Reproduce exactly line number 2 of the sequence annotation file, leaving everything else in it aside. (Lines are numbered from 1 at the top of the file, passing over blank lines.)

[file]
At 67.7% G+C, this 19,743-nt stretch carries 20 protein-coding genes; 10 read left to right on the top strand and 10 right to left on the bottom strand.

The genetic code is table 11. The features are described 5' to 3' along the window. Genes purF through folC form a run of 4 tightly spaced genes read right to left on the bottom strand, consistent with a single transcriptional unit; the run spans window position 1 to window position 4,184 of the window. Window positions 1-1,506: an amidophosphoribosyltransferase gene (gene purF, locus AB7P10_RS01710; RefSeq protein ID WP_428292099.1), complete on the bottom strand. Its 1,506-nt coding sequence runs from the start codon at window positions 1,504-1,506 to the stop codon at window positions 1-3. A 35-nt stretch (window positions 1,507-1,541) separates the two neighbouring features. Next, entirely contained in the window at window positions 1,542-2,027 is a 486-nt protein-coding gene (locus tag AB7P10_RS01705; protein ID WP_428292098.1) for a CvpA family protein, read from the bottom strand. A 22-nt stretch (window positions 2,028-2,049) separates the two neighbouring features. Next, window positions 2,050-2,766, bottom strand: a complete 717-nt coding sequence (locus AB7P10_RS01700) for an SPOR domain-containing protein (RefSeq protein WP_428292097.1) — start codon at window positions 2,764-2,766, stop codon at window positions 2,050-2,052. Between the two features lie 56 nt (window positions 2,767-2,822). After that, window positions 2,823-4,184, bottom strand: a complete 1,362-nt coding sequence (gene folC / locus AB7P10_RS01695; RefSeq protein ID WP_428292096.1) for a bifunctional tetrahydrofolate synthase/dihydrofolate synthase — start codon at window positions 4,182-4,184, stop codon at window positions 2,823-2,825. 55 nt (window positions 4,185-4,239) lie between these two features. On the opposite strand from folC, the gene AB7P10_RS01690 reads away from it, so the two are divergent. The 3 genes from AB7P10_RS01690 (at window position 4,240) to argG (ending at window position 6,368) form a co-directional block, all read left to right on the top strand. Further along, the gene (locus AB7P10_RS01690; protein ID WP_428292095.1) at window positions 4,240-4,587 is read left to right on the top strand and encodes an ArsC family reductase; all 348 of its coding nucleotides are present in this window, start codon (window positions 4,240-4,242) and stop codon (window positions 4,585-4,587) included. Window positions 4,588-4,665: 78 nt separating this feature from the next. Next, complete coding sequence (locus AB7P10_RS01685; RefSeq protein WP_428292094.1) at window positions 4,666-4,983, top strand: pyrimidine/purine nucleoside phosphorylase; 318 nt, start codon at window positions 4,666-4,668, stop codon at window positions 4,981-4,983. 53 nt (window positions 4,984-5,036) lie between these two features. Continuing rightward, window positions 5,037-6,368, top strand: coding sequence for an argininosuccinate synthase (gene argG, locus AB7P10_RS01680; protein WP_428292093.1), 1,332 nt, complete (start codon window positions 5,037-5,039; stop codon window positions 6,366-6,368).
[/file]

The genetic code is table 11. The features are described 5' to 3' along the window. Genes purF through folC form a run of 4 tightly spaced genes read right to left on the bottom strand, consistent with a single transcriptional unit; the run spans window position 1 to window position 4,184 of the window. Window positions 1-1,506: an amidophosphoribosyltransferase gene (gene purF, locus AB7P10_RS01710; RefSeq protein ID WP_428292099.1), complete on the bottom strand. Its 1,506-nt coding sequence runs from the start codon at window positions 1,504-1,506 to the stop codon at window positions 1-3. A 35-nt stretch (window positions 1,507-1,541) separates the two neighbouring features. Next, entirely contained in the window at window positions 1,542-2,027 is a 486-nt protein-coding gene (locus tag AB7P10_RS01705; protein ID WP_428292098.1) for a CvpA family protein, read from the bottom strand. A 22-nt stretch (window positions 2,028-2,049) separates the two neighbouring features. Next, window positions 2,050-2,766, bottom strand: a complete 717-nt coding sequence (locus AB7P10_RS01700) for an SPOR domain-containing protein (RefSeq protein WP_428292097.1) — start codon at window positions 2,764-2,766, stop codon at window positions 2,050-2,052. Between the two features lie 56 nt (window positions 2,767-2,822). After that, window positions 2,823-4,184, bottom strand: a complete 1,362-nt coding sequence (gene folC / locus AB7P10_RS01695; RefSeq protein ID WP_428292096.1) for a bifunctional tetrahydrofolate synthase/dihydrofolate synthase — start codon at window positions 4,182-4,184, stop codon at window positions 2,823-2,825. 55 nt (window positions 4,185-4,239) lie between these two features. On the opposite strand from folC, the gene AB7P10_RS01690 reads away from it, so the two are divergent. The 3 genes from AB7P10_RS01690 (at window position 4,240) to argG (ending at window position 6,368) form a co-directional block, all read left to right on the top strand. Further along, the gene (locus AB7P10_RS01690; protein ID WP_428292095.1) at window positions 4,240-4,587 is read left to right on the top strand and encodes an ArsC family reductase; all 348 of its coding nucleotides are present in this window, start codon (window positions 4,240-4,242) and stop codon (window positions 4,585-4,587) included. Window positions 4,588-4,665: 78 nt separating this feature from the next. Next, complete coding sequence (locus AB7P10_RS01685; RefSeq protein WP_428292094.1) at window positions 4,666-4,983, top strand: pyrimidine/purine nucleoside phosphorylase; 318 nt, start codon at window positions 4,666-4,668, stop codon at window positions 4,981-4,983. 53 nt (window positions 4,984-5,036) lie between these two features. Continuing rightward, window positions 5,037-6,368, top strand: coding sequence for an argininosuccinate synthase (gene argG, locus AB7P10_RS01680; protein WP_428292093.1), 1,332 nt, complete (start codon window positions 5,037-5,039; stop codon window positions 6,366-6,368).